‘Ghost flights’ is the term used to refer to planes flying empty or at very low capacity.
Airlines have always operated ghost flights in order to move aircraft around, or for training purposes, but during the Covid pandemic it was revealed that some airlines were operating thousands of empty flights in order to retain their lucrative landing slots.
The government rules state that airlines must use their landing slots 80% of the time in order to keep them. This was relaxed during the pandemic, but even so, a reported 15,000 ghost flights left the UK between the start of the Covid pandemic in March 2020 and September 2021.
We ran a petition asking the government to change the rules so that airlines didn’t have to keep planes in the air to retain their slots at times of low demand.
Nearly 17,000 people signed the petition, prompting a reply from the government.
You can read the government’s response in full on the Parliamentary Petitions website, but here are the highlights:
- the Government suspended the rules for the summer 2020, winter 2020/21 and summer 2021 seasons
- the UK’s exit from the EU means that the UK government has been able to take a more tailored approach to slot rules
- the Government is keen to support airline recovery after the pandemic
- the ratio of slot-use will be 70%, with provisions for justified non-utilisation of slots, which will avoid the environmental impact of empty or almost empty flights flying where COVID-19 related restrictions are in place
- as part of the Government’s future aviation policy it is actively looking at reform to the airport slot allocation process
- the Government recognises that the aviation sector has a critical role to play in delivering the UK’s net zero commitments. In July 2021 it published the Jet Zero Consultation which sets out the Government’s vision for the sector to reach net zero by 2050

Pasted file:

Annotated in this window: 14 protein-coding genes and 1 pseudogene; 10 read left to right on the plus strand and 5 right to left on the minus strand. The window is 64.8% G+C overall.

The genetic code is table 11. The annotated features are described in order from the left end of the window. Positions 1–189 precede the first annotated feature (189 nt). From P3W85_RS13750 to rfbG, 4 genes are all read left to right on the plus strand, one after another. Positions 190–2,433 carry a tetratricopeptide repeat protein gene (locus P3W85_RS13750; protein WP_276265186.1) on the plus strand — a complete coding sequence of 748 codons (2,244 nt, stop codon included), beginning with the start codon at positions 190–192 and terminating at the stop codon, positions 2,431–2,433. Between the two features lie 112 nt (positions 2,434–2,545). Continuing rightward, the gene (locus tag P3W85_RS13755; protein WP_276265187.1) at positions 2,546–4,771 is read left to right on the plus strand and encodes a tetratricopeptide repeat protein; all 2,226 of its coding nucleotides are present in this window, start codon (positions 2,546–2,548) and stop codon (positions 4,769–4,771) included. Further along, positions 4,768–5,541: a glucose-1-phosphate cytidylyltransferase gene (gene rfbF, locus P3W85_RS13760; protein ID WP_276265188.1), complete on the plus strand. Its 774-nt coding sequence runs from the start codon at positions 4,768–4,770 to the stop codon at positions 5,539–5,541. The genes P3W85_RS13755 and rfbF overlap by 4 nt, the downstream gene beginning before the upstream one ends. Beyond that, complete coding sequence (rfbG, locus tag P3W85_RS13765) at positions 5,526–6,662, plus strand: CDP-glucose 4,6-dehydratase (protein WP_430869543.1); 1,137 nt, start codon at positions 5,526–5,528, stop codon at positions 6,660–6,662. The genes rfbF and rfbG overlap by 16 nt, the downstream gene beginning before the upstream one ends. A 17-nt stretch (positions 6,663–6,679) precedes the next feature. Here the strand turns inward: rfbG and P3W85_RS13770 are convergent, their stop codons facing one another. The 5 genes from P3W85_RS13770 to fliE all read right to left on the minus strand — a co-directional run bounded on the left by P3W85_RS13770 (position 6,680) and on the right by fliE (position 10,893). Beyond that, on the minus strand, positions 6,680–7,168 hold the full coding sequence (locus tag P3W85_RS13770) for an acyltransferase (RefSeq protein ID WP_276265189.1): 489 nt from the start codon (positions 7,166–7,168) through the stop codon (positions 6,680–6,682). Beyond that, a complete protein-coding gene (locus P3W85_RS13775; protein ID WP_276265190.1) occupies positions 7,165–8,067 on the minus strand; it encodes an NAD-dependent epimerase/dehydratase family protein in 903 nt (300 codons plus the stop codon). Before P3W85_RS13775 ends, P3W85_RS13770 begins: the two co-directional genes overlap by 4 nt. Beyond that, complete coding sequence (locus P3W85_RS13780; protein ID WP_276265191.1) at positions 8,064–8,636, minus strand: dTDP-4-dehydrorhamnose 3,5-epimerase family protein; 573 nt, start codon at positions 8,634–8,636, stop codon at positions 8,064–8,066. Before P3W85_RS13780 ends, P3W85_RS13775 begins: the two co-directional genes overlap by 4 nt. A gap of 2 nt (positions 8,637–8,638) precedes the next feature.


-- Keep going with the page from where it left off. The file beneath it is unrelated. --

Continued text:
- the Government is already supporting a variety of technology, fuel and market-based measures to address aviation emissions. Jet Zero aims for the UK to become a world-leader in zero emission flight and to build a world-leading sustainable aviation fuel (SAF) industry. The Government announced £180 million of additional funding for the development of SAF plants in the UK, further supporting its ambition to see 10% SAF blended into the UK fuel mix by 2030
It's a predictable and somewhat frustrating response, given that the Government has been saying it will look at reforming the slot allocation process since 2018, and so far no progress has been made.
It’s curious that Brexit should be mentioned, especially when the Government is comparing its slot alleviation favourably to the EU. The EU currently requires slots to be used at 64%, a figure kinder to airlines and kinder to the planet.
Then of course there is the focus on Jet Zero, which will certainly be given as an answer to any challenge to the government's policy on aviation. The Jet Zero policy will focus on three areas in order to bring down emissions: sustainable aviation fuel (SAF), technology and offsetting. The government currently has no plans to reduce demand for flying.
The idea behind running this petition was both to put pressure on the government and also to draw the public's attention to poor government policy. Ghost flights benefit no one, not even the airlines:
The UK government decision on slots, proposing the highest slot use threshold in the world, makes a mockery of their claims to be supporting the recovery of the airline industry and to be champions of the environment.
It is inconceivable that international demand will average 70 per cent this summer. The government is therefore condemning airlines to operate thousands of flights at low capacity which is environmentally stupid.
~ Willie Walsh, director general of the International Air Transport Association (Iata)
We want to thank everyone who signed our petition and supported our call to end ghost flights.
Ultimately, all flights harm the climate, not just empty ones, so we will continue with the core focus of our work: to educate the public about the climate impact of aviation, and encourage people to travel without flying.